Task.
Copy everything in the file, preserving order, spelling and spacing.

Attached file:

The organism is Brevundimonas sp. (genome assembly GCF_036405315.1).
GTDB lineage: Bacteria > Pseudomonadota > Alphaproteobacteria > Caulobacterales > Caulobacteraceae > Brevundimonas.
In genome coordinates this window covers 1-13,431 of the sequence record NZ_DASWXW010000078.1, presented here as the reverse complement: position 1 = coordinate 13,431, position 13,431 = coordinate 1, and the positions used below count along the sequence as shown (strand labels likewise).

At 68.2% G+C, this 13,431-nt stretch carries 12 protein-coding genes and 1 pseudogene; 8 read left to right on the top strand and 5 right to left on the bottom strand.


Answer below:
The organism is Brevundimonas sp. (genome assembly GCF_036405315.1).
GTDB lineage: Bacteria > Pseudomonadota > Alphaproteobacteria > Caulobacterales > Caulobacteraceae > Brevundimonas.
In genome coordinates this window covers 1-13,431 of the sequence record NZ_DASWXW010000078.1, presented here as the reverse complement: position 1 = coordinate 13,431, position 13,431 = coordinate 1, and the positions used below count along the sequence as shown (strand labels likewise).

At 68.2% G+C, this 13,431-nt stretch carries 12 protein-coding genes and 1 pseudogene; 8 read left to right on the top strand and 5 right to left on the bottom strand.